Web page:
Schools of thought on vaccines differ widely among dog enthusiasts. Some people prefer to abstain entirely from vaccinations. Others give every vaccine as recommended. A middle group, to which I belong, gives some vaccines, but avoids non-essential vaccines and doesn’t give boosters if the original inoculation is still effective. There are good reasons for each of these positions. However, if your dog happens to be an unvaccinated puppy, loss of appetite is a more serious concern.
Appetite loss could be an early symptom of an illness like Parvo or Distemper. Vaccinated dogs are normally immune to these conditions, though vaccine-resistant strains do develop from time to time. Young dogs are particularly susceptible, because their immune systems are not yet mature. If your unvaccinated puppy or dog will not eat, call the veterinarian and be sure to note that the dog has not had the typical course of puppy shots.
Often, dental problems cause dogs to lose their appetites. Sore teeth and gums don’t make anyone want to chew, least of all your dog. If you know that your dog has tartar and plaque on his or her teeth or has gum disease, failure to eat may be a sign that you can no longer postpone dental work.
Even puppies with clean, white teeth may have dental problems. Adult teeth may become impacted as they come in, making for a great deal of pain. Compulsive chewing and mouthing are also signs of a dental problem. If you suspect that tooth pain has caused appetite loss, go to a veterinarian or veterinary dentist as soon as possible for a second opinion.
If your dog is mid-sized or larger, has no other signs or symptoms of illness, and has been vaccinated or otherwise rendered immune to common diseases of dogs, sometimes refusal to eat is nothing to worry about. Your dog may just be expressing an opinion of a bag of food that’s getting a little old, or of eating the same thing every day. The weather might be depressing his or her appetite.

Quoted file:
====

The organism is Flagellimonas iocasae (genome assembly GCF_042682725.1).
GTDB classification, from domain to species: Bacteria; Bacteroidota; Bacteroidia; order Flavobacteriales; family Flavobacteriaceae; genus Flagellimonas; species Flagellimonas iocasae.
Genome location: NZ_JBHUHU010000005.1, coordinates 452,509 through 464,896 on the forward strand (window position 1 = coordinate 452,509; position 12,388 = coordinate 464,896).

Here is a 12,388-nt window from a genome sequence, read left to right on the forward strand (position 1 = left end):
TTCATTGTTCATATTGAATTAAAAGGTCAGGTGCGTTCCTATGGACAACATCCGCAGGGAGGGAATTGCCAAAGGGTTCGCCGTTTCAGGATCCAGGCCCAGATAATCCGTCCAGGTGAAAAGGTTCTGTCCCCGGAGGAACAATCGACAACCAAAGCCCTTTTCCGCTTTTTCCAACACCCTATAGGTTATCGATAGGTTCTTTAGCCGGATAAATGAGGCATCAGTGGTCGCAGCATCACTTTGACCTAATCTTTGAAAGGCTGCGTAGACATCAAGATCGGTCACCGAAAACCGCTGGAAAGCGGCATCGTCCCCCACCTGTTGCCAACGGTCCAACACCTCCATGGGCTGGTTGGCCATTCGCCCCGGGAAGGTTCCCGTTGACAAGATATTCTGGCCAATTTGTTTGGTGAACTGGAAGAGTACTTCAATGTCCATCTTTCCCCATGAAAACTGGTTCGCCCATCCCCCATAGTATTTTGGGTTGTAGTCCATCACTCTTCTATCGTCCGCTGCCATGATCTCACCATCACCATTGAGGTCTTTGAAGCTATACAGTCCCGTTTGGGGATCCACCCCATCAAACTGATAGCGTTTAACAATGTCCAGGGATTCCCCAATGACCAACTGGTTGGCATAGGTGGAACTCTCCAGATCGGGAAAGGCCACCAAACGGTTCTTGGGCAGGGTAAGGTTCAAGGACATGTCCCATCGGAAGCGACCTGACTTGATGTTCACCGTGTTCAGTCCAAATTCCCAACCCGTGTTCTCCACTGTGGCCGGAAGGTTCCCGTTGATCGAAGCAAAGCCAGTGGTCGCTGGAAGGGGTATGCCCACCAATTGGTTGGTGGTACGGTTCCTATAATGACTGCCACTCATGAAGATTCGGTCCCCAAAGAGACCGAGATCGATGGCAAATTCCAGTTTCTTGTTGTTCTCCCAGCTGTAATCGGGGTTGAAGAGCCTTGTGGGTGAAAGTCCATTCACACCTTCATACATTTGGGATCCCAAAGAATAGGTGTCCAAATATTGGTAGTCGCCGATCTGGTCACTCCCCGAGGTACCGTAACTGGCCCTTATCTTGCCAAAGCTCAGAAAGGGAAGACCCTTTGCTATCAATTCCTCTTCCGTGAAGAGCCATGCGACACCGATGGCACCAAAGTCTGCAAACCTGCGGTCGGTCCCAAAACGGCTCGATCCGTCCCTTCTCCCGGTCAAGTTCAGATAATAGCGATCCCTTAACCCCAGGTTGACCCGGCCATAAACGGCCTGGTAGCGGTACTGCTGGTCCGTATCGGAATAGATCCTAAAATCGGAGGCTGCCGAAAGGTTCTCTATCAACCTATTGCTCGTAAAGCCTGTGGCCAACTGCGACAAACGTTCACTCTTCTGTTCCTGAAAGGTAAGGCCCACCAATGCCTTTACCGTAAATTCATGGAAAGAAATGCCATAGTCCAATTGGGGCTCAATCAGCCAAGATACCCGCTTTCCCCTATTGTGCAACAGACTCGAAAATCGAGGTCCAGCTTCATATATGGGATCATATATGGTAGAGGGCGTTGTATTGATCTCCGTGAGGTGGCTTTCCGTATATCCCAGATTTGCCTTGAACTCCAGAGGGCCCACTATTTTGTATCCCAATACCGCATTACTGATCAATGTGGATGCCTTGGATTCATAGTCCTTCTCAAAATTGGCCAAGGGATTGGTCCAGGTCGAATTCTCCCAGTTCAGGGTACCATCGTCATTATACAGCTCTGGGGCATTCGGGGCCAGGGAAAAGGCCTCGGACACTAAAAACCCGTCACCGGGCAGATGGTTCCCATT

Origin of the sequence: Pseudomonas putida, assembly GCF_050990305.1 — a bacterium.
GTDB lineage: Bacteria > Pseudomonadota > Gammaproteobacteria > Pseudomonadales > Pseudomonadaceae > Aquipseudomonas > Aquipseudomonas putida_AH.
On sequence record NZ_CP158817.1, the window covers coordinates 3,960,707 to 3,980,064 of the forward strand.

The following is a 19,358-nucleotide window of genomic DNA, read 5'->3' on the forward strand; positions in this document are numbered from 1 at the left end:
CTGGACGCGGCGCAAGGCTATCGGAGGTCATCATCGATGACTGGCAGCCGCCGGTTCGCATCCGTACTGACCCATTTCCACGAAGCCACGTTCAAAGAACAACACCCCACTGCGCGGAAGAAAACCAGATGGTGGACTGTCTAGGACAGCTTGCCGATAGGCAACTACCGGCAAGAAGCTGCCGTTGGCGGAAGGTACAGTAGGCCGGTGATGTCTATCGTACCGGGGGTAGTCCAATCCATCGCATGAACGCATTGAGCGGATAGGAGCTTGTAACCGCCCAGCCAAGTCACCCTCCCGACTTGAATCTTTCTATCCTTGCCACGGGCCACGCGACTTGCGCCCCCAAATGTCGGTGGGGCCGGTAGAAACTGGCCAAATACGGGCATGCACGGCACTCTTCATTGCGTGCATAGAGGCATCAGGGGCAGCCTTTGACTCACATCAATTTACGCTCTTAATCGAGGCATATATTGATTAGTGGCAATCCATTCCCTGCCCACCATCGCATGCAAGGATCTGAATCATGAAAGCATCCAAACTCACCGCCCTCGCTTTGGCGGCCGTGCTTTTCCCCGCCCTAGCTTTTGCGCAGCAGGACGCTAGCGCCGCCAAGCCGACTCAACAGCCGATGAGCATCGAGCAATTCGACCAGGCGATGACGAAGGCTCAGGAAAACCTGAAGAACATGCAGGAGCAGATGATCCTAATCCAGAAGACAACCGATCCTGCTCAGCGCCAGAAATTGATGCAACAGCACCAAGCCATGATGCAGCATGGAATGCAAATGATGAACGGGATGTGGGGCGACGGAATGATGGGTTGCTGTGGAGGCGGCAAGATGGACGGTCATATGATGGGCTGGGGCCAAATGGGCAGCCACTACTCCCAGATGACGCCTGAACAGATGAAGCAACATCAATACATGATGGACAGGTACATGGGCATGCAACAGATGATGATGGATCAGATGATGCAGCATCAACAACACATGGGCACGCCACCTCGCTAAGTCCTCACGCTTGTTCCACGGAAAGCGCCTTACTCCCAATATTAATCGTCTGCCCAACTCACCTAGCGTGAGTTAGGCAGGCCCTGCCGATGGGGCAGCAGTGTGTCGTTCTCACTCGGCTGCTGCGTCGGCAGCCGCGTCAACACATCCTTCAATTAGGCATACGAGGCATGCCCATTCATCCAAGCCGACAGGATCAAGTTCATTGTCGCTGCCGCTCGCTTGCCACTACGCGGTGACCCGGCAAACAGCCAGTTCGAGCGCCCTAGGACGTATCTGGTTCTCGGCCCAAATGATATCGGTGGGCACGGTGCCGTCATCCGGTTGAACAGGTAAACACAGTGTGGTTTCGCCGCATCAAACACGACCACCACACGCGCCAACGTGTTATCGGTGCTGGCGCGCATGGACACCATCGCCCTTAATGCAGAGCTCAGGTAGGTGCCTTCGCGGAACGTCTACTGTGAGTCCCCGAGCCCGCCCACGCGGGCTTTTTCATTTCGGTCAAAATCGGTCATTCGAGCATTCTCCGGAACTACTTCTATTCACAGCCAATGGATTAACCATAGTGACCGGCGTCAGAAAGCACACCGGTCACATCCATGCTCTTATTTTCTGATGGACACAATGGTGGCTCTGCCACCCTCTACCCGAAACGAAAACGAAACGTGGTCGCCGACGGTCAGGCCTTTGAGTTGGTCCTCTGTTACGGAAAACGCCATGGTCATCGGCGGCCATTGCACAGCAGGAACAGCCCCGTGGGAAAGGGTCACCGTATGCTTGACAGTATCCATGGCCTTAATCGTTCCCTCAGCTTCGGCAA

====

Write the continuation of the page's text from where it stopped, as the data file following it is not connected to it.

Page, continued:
Call your veterinarian to see if she or he recommends that your bring the dog in. If you’re told to simply wait and see if the dog’s appetite returns, take up the meal after 15 minutes, and serve it again at the next mealtime. If it isn’t gobbled up, wait another 15 minutes, take it away again, and offer it a third time at the next meal. If your dog skips three meals in a row, go to the vet.
Some dogs are picky eaters because they have learned that, if they wait long enough, they will get something really tasty offered to induce them to eat. It can be hard to tell a picky dog apart from one with a stomach upset at first, but after a perfectly healthy dog refuses food a few times, you can be fairly certain that you’ve got a picky eater– particularly if you break down and give him or her something better than the normal dinner fare every time.
Small dogs shouldn’t be allowed to go hungry if they are not eating well. Big dogs, however, can afford to miss a few meals. If the picky eating continues even after a few repetitions of the 15-minute strategy described above, the food you’re offering may simply be unpalatable. Try a different super-premium dry or canned brand, or try a raw diet.